The Science Behind Sleep: How Restful Sleep Helps Balance Work and Life
We could all use a little more sleep. When you become a parent, getting a full eight hours is as rare as it is important to your health. Those 3 a.m. diaper changes and bleary-eyed nursing sessions can really take a toll on your well-being, but uninterrupted sleep is vital. Here’s the science behind counting sheep.
1. Sharpening Your Mental Skills
If it seems like you’re less organized and slower to react after a sleepless night, that’s because you are. Research shows staying awake for 24 straight hours is comparable to having a blood alcohol level of 0.10%, which is above the legal limit to drive.
Sleep makes all the difference when it comes to keeping a clear head. It strengthens your memory, attention span and test-taking skills, helping you learn faster and make better choices. Sleeping well can even improve your reaction time.
The next time you have a choice between staying up two hours late or going to bed on time, choose the latter. It can make all the difference in how you feel the next morning.
2. Boosting Your Mood
You don’t need a formal study to know that you tend to be in a better mood the next day when you sleep well. Getting a full night’s rest makes you calmer, happier and more patient, helping you handle anything that comes your way. It enables you to get along better with people at home and work. That often improves your mood even more and creates a positive feedback loop.
Maximize your mental health by going to bed and waking up at consistent times. Having kids certainly adds an element of chaos to your schedule, but once they’re sleeping through the night, it’s time to stick to your own bedtime routine.
Keeping your bedroom clean can also help you sleep better. Pollen, dust and pet hair can trigger allergies that make it hard to fall asleep, so give your room a thorough cleaning before turning in for the night.
3. Cleaning up Your Brain
Few people know about this strange benefit of getting good sleep. Sleeping removes waste that builds up over time in your brain.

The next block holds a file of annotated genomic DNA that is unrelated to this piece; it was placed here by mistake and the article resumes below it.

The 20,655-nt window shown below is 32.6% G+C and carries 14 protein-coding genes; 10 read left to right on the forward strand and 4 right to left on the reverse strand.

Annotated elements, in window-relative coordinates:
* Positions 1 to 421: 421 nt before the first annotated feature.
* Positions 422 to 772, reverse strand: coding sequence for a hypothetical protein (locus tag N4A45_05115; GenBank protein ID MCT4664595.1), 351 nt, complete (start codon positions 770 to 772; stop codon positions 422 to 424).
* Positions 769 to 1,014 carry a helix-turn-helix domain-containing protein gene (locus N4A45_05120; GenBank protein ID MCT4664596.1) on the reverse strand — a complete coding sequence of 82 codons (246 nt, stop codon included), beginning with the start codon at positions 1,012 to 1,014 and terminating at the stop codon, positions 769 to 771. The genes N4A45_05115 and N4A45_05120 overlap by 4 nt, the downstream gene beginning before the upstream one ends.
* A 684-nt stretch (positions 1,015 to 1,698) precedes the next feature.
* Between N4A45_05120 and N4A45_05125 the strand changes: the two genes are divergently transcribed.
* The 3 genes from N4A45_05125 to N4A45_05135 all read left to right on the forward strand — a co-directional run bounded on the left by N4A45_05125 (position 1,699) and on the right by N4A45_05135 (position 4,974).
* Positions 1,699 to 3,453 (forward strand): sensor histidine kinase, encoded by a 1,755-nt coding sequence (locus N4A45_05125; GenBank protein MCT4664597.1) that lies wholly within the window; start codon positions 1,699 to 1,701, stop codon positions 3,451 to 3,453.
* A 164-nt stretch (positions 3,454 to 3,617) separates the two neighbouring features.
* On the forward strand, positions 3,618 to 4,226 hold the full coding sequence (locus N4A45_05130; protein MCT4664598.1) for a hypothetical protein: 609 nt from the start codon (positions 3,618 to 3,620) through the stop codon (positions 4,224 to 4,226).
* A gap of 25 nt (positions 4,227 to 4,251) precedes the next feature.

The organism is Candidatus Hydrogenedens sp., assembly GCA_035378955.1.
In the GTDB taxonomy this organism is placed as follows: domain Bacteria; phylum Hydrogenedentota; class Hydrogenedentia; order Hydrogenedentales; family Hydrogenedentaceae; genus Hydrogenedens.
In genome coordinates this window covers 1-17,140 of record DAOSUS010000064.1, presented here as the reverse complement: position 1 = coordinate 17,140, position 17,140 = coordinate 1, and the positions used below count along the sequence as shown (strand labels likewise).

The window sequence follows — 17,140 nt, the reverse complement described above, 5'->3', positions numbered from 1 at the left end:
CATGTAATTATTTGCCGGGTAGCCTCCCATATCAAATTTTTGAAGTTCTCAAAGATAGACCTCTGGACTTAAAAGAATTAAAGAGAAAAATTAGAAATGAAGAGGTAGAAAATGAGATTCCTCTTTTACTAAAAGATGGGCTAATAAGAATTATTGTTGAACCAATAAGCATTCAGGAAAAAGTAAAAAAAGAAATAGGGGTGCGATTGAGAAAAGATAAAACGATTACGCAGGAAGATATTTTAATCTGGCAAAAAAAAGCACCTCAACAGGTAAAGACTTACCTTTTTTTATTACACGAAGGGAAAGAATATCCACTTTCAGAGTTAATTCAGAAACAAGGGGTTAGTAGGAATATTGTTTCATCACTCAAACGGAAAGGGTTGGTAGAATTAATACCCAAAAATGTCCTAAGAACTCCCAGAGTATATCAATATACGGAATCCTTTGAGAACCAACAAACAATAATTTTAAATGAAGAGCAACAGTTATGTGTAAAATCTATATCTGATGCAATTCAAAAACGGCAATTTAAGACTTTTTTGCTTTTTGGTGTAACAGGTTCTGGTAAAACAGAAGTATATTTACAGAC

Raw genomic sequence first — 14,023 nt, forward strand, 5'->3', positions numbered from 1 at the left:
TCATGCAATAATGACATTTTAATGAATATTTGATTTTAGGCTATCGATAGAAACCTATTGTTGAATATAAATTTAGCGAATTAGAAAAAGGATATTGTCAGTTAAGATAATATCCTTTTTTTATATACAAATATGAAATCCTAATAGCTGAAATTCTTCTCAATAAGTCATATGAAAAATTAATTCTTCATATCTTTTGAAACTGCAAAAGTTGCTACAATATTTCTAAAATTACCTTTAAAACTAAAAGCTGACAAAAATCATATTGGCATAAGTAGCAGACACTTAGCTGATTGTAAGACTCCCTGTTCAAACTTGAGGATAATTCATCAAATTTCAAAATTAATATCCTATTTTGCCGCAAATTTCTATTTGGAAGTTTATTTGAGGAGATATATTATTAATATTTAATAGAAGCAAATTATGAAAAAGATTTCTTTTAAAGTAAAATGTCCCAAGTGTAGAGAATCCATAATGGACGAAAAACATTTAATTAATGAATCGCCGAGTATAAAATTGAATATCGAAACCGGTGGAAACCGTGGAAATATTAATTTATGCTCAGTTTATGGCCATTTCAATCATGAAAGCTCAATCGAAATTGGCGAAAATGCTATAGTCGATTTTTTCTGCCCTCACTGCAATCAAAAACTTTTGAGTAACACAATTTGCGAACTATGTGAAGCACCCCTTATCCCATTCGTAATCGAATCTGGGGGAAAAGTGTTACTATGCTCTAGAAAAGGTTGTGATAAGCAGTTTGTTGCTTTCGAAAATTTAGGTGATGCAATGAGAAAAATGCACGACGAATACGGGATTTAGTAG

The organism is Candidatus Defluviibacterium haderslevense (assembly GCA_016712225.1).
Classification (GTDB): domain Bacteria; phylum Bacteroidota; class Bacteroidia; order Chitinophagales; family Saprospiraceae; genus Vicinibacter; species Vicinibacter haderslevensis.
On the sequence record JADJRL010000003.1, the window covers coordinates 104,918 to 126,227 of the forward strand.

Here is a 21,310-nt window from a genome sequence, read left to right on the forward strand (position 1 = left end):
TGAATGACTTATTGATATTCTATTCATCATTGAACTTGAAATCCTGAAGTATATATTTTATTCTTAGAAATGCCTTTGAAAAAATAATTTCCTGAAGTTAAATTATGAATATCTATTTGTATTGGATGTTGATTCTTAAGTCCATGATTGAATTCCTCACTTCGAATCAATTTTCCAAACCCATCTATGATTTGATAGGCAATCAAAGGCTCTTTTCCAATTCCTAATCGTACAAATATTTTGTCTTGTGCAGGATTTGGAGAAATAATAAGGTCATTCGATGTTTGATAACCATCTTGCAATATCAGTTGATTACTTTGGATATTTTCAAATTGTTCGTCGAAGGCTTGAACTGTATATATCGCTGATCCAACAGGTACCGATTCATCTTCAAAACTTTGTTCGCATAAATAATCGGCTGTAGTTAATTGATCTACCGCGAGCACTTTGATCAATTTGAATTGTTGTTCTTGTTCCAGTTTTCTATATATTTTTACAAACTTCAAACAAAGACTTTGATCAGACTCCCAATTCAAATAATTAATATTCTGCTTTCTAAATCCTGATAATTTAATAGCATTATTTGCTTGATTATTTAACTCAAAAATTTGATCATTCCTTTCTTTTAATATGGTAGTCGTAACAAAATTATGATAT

Harmful amyloid-beta proteins naturally accumulate in your brain, which flushes them out. This cleanup crew is called the glymphatic system. If these proteins build up faster than your body can process them, they clump together and form plaque, which causes Alzheimer’s disease.
Studies have found that your glymphatic system goes into overdrive while you sleep. The cleanup crew works twice as hard, flushing out harmful plaque faster. Researchers aren’t yet sure if this cleaning boost could help prevent degenerative diseases. However, there seems to be a connection between getting better sleep and having a lower chance of developing Alzheimer’s disease.
4. Looking Good
Beauty sleep is a real phenomenon. Good sleep improves your overall appearance by brightening up dark circles under your eyes, preventing droopy eyelids and lowering the chance of developing wrinkles. One study found that sleeping only three hours a night changed the hydration, pH and elasticity of participants’ skin.
5. Promoting Heart Health
Getting a full night’s sleep — which experts define as seven to nine hours per night for adults — lowers your heart rate and blood pressure. This reduces the risk of developing heart disease, high blood pressure or heart failure. It gives your whole cardiovascular system a chance to rest and recharge.
6. Strengthening Your Immune System
In addition to helping your heart, sleeping well bolsters your ability to fight off disease. Consistent sleep makes you less likely to get sick after exposure to a virus. Even if you do, you’re more likely to recover quickly. That translates to more quality time at home and better productivity at work.
7. Maintaining a Healthy Weight
As if it wasn’t enough to be exhausted, sleep deprivation can also lead to weight gain. Sleeping produces more of a hunger-suppressing hormone called leptin. It also reduces your production of ghrelin, a chemical that makes you hungry.
When you don’t get enough sleep — or wake up several times throughout the night — you ramp up your production of ghrelin and produce less leptin. You then crave a second or third helping of pancakes in the morning. It’s counterproductive if you’re trying to lose or maintain your weight.
However, don’t rely on sleep deprivation to help you bulk up, either. Sleeping is crucial for building muscle and recovering from running and weight training. It releases the growth hormones necessary to get stronger and repair tissue. Plus, sleeping well reduces your risk of getting hurt during exercise.
Getting a good night’s rest does more than just help you stay awake through school plays and parent-teacher conferences. It also keeps your mind and body healthy so you feel better at work and home.
It’s time to hit the sack — and if anyone tries to wake you, remind them that sleep is as important to your health as eating or drinking.
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